Many potentially groundbreaking ideas are born in the minds of researchers at Empa - not all of them can be implemented, and for some there is simply no funding. The Empa Zukunftsfonds is intended to close this gap in the future; through professional fundraising, the Zukunftsfonds supports exciting research projects that have not yet received funding elsewhere, as well as particularly promising talents. The Ria & Arthur Dietschweiler Foundation is now supporting such a fellowship for young researchers for the first time with 270,000 Swiss francs.
Empa is one of Switzerland’s key drivers of innovation; application-oriented, practical, focused on the prime challenges of our time. In more than 400 ongoing research projects with several hundred partners from all over the world, researchers are developing innovative materials, technologies and concepts to enable the energy transition, advance a circular economy or bring personalized medical applications into everyday practice.
To keep this innovation engine running, it needs to be kept lubricated - with scholarships, grants, donations and other types of financial support. After all, cutting-edge research does not come for free. Although Empa, as a research institute of the ETH Domain, is solidly funded by the federal government, there are always projects that are ahead of their time - in other words, that have enormous potential if they are successful, but cannot be financed by conventional means. Or, on the other hand, enormously talented young researchers whose further scientific careers are supported.
In order to have greater room for maneuver in cases such as these, Empa’s Directorate decided some time ago to set up a professional fundraising: the Empa Zukunftsfonds. "We want to make it possible for private donors to support projects or "bright minds" in topics that are close to their hearts, such as sustainability or medicine - and thus help us directly shape our future in a livable and sustainable way," says preceding Empa CEO Gian-Luca Bona. The Empa Zukunftsfonds offers various thematic funds that enable private donors to support a specific purpose: There are currently research funds for sustainability, health, energy and nanotechnology, as well as a fund for the promotion of young scientists.
The Empa Zukunftsfonds is Empa’s fundraising and donation tool and currently comprises five thematic funds: four research funds for the areas of energy, health, sustainability and nanotechnology, and one fund for talent development. Each of these funds has a clearly defined application and award process. Empa prepares annual accounts for each fund and discloses them to donors; donations to the Empa Zukunftsfonds are tax-deductible. The Zukunftsfonds team consists of Gabriele Dobenecker and Martin Gubser. In recent years, Gubser has headed fundraising for the Swiss Paraplegic Foundation and the UZH Foundation, the University of Zurich’s foundation. Gabriele Dobenecker has many years of experience in maintaining contacts with Empa’s partners in industry and business. Further information: www.empa.ch/zukunftsfonds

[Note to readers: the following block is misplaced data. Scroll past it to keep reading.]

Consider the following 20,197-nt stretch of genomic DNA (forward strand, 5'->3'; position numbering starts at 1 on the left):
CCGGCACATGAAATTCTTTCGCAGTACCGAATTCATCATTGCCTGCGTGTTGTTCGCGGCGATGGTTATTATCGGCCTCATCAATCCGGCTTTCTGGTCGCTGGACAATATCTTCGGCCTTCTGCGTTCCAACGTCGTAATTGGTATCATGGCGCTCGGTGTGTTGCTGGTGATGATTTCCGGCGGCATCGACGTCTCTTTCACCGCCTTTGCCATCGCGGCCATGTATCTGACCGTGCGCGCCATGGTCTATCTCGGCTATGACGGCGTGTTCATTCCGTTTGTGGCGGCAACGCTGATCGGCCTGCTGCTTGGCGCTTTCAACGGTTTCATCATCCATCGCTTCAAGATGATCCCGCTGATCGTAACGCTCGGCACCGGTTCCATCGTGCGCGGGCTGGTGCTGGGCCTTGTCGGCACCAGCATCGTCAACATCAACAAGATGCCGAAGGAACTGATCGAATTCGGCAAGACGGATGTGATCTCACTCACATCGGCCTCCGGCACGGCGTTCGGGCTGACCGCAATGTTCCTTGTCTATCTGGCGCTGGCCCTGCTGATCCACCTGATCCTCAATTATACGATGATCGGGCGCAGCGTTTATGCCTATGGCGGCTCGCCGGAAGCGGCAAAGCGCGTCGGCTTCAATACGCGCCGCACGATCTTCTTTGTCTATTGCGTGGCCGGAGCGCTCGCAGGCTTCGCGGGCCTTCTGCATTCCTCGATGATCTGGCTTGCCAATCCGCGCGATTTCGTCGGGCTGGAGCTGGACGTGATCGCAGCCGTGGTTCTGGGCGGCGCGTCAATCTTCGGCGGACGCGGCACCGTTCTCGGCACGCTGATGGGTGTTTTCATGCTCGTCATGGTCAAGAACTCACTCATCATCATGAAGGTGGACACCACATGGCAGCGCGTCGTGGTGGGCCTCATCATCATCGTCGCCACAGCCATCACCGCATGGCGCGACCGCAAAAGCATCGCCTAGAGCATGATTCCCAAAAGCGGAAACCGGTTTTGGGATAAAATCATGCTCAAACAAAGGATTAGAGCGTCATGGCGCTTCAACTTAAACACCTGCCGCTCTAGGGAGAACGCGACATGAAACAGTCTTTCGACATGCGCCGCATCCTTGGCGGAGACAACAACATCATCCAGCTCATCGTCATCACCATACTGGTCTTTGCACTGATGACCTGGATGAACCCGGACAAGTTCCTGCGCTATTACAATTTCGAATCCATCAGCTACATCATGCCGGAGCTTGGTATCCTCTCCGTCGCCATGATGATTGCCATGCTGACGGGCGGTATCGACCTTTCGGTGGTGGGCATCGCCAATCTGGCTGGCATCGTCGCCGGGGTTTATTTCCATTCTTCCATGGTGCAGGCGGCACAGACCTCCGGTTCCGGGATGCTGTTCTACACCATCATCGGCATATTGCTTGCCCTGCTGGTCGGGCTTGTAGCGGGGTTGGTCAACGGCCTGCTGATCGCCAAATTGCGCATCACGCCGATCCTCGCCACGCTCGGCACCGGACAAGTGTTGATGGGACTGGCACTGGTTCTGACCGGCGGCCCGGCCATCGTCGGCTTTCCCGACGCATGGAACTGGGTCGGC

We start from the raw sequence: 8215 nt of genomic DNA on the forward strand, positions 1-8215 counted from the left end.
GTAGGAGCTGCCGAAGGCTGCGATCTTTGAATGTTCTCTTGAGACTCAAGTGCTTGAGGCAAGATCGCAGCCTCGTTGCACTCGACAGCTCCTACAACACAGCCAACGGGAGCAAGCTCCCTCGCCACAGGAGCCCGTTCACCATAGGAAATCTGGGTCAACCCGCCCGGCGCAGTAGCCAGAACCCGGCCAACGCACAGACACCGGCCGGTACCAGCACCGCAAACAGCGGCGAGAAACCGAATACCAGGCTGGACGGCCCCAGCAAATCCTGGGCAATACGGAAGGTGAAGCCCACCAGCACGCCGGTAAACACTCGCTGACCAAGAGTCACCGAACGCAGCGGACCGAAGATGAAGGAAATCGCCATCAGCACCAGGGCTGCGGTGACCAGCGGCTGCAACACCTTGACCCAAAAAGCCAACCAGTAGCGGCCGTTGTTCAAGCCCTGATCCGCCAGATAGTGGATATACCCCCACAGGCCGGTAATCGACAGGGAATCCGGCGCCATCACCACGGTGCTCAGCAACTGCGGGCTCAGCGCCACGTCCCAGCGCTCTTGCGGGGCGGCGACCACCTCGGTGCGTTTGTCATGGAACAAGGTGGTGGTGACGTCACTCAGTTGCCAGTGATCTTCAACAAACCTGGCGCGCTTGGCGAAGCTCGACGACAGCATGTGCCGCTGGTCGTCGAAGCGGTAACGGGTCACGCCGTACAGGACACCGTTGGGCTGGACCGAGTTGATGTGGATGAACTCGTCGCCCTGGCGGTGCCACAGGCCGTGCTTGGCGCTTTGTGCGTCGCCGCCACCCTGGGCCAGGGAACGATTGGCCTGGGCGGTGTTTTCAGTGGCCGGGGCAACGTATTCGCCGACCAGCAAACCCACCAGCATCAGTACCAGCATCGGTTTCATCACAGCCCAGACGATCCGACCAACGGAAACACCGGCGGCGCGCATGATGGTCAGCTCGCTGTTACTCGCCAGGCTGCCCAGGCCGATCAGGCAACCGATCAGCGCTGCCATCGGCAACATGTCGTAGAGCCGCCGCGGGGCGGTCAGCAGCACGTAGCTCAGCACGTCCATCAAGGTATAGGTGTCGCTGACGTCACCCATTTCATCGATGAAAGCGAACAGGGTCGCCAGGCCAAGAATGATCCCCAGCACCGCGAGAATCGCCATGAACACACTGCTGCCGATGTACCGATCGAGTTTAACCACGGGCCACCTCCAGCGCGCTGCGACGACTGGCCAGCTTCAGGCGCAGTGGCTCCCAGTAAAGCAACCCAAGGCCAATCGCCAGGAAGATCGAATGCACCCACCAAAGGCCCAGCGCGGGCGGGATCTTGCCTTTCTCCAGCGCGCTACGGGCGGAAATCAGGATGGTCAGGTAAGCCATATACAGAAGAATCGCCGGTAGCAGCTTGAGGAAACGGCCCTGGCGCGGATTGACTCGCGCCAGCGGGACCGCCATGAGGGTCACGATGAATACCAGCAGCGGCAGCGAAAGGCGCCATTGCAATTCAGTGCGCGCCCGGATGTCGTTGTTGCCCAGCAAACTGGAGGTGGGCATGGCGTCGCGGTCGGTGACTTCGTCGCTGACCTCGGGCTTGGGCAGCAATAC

The selection process for the 2022 awardee has just started. So who will enjoy the Fellowship of the Ria & Arthur Dietschweiler Foundation is not yet known. However, a first Empa Young Scientist Fellowship has already been running since October 2021: Sina Abdolhosseinzadeh completed his PhD thesis last year and has since been working in Empa’s Functional Polymers lab. His project: to develop intelligent and at the same time inexpensive sensors for medical technology.
Low-cost diagnostic instruments that can be produced in large numbers are an important prerequisite for an affordable healthcare system. While chemical sensors show promise for detecting a wide range of diseases, from cancer to viral infections, producing them cost-effectively is tricky. One industrial-scale production method for such devices would be printing. However, functional inks are currently in short supply; moreover, the construction of most conventional biosensors makes it impossible to use existing printing methods. In his research project, Abdolhosseinzadeh plans to build on the results of his PhD thesis and attempt to develop a universal sensor platform that solves these problems and is compatible with existing technology.
Gian-Luca Bona considers the funding that could already be raised an encouraging start - and hopes that these initial successes will soon be followed by others: "The support from the Ria & Arthur Dietschweiler Foundation, but also the grant from the Werner Siemens Foundation for our research in the field of novel architectures for quantum computers are an incentive for us to pursue this path further and, together with our sponsors, continue to launch groundbreaking innovations in future in order to be able to solve the urgent challenges facing our society."